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Voices Spring-Summer, 2003:
Click on the cover for the Table of Contents. Read the Upstate column, “An Evening at Cooks Corners” by Varick A. Chittenden here.
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Volume 29

Headline -An Evening at Cooks Corners

Upstate For a local shortcut going south into the Adirondack foothills, I have taken Orebed Road in the town of Pierrepont scores of times in the last few years. It’s a lovely drive, in all seasons, winding and rolling through maples and oaks, pines and tamaracks, some much older than the road itself. Along the way is a scattering of modest farmhouses and rustic bungalows, tucked into the woods for privacy from neighbors and protection from the weather. Most of them have been there a long time, too.

A few miles off the state highway, I come to Wilson Road, where I usually turn left and continue toward what the old-timers called the Great South Woods. But it’s the sight of a small white building on the opposite corner that regularly catches my eye. A simple wooden sign in front declares "Cooks Corners Community Center," yet I’ve always recognized it by form and size to be a one-room schoolhouse. The North Country is still home to many such buildings. If they are used at all today, they have been converted to family homes (some beautifully restored and adapted to modern use), antiques shops, animal pens, or in one instance, a manure shed for a dairy farmer.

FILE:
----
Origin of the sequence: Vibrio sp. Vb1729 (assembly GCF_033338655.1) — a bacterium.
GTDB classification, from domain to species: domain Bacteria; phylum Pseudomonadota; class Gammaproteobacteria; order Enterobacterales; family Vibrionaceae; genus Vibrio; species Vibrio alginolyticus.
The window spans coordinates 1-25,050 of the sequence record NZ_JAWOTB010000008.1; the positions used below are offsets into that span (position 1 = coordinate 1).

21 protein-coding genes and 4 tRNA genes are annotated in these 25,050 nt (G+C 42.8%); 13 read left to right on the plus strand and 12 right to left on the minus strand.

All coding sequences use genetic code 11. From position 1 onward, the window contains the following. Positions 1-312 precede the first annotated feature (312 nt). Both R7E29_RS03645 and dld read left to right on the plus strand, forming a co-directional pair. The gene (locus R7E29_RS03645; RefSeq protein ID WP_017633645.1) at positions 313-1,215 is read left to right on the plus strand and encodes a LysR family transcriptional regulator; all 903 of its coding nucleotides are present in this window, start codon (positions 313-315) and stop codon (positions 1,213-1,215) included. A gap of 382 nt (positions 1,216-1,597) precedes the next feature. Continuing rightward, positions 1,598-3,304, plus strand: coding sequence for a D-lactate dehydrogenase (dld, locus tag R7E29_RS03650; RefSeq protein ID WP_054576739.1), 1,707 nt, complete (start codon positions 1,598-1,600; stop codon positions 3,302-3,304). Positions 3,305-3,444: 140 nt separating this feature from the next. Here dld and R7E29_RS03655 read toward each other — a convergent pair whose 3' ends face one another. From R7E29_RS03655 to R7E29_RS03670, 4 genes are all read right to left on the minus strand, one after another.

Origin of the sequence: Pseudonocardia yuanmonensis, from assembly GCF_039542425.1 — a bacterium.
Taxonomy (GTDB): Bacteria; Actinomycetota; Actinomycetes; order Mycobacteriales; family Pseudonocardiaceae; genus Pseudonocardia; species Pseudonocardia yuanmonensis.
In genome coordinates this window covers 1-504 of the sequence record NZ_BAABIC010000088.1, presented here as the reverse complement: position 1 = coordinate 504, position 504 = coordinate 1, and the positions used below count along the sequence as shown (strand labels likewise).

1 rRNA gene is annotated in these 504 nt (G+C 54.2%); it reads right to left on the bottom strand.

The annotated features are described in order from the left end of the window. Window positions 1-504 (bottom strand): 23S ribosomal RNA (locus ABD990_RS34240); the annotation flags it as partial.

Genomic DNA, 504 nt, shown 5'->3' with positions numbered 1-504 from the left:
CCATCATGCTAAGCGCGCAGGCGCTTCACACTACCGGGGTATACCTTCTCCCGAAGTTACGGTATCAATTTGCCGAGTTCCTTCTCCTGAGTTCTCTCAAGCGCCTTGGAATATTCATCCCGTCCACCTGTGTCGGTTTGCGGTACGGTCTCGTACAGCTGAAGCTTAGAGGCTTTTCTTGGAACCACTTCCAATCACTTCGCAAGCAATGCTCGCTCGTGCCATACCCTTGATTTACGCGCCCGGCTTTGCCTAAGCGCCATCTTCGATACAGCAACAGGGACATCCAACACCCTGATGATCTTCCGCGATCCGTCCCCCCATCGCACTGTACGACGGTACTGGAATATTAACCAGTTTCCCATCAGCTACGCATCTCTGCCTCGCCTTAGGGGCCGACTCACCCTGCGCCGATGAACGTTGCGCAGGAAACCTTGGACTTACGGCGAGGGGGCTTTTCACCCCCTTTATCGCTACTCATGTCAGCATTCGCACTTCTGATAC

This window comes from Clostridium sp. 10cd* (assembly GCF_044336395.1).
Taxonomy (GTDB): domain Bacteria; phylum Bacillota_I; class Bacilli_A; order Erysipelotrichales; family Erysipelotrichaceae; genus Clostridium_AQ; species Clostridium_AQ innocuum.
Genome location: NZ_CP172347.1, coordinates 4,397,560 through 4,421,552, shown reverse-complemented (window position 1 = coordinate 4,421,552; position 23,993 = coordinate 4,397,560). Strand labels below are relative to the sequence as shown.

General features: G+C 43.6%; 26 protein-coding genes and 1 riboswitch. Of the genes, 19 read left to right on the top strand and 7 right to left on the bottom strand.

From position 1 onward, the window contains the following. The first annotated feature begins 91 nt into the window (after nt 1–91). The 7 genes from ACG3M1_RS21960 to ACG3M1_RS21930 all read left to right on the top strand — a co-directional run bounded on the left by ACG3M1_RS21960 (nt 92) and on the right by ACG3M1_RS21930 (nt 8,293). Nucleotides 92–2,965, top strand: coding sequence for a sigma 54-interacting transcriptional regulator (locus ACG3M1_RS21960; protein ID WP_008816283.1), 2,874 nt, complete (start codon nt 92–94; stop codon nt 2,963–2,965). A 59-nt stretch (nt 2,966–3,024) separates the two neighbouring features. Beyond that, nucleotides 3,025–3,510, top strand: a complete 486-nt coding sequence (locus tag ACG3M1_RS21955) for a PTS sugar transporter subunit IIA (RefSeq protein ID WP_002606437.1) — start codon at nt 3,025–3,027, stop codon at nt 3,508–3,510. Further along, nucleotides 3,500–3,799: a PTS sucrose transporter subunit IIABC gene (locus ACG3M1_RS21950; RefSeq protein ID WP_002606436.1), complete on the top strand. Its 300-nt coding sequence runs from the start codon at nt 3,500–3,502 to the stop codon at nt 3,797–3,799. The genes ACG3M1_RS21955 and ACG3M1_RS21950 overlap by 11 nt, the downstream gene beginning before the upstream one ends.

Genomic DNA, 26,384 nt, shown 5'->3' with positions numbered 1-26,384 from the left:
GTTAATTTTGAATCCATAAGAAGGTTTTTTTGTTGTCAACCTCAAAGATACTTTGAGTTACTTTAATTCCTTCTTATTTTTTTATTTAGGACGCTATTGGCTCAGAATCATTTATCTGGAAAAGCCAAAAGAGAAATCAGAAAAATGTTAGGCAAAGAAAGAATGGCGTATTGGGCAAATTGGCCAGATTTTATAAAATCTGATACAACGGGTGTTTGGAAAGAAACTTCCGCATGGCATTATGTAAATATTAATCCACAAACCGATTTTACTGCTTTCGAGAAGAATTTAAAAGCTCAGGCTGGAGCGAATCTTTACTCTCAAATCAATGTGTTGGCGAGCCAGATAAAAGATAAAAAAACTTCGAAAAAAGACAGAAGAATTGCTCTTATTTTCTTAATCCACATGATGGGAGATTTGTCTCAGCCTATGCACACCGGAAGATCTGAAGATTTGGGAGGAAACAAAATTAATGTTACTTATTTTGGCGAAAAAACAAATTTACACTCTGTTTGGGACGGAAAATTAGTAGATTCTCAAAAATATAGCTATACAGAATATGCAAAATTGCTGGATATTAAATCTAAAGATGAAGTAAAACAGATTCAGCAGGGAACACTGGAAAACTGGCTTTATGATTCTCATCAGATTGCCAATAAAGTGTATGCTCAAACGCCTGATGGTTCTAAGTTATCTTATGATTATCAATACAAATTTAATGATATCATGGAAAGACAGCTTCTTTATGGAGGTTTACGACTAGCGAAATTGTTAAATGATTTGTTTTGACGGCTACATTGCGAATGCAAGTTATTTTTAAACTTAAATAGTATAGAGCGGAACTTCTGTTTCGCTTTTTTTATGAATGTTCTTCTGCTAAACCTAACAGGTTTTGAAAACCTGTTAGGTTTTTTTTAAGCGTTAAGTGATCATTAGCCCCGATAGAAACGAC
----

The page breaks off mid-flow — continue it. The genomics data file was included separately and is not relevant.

Desserts at Cooks Corner Community Center
Homemade desserts were offered at the end of the evening at the schoolhouse.
Photo: Martha Cooper.

But the Cooks Corners schoolhouse is different. I know this because of my good friend Bill Smith, who grew up and today lives a couple of miles away as the crow flies. Though Bill didn’t attend that school, he knows plenty of people who did. This schoolhouse, like many others in the area, was closed in the late 1940s, as children from rural roads were transported to nearby villages for centralized education. Unlike many other districts, the people of Cooks Corners decided soon thereafter that they needed a gathering place where they could vote, conduct neighborhood business, and socialize. Since that time, the schoolhouse has been their community center.

For years, Bill has told me that Cooks Corners is a special place, and that Cooks Corners people are special, too. He’s described them with great admiration and respect, calling them hard-working, family-oriented people who’ve known poverty and how to survive, and who are content with their simple tastes and basic values, learned from ancestors in the neighborhood and passed to children whom they raise there.

Ashley Bonno demonstrates recess game
Ashley Bonno demonstrated a favorite recess game of "crawling the wall" at the former Cooks Corners schoolhouse. Photo: Martha Cooper.
So I was pleased that he arranged an invitation for "TAUNY folks"—Jeanmarie Fallon, Jill Breit, our summer intern Cris Muia, friend and photographer Marty Cooper (who was visiting us at the time), and me—to a summer social event this past July. Because the gathering was announced by word-of-mouth and telephone tree only a few days before, organizer Brenda Bonno worried that there would be small attendance. So she had added the incentive of a night of music and stories to the invitation: Bill Smith, Don Woodcock, and neighbor Dawn Atkinson would be the entertainment, with old-time fiddling, songs, and stories.

When we arrived an hour before the announced start time of seven o’clock, several cars were already there. I should have known. Country people always arrive early. Some were unpacking lawn chairs and blankets; others were carrying baskets or foil-covered plates of cookies or cakes or other desserts for ritual refreshments later in the evening. Everybody, it seemed, had brought something.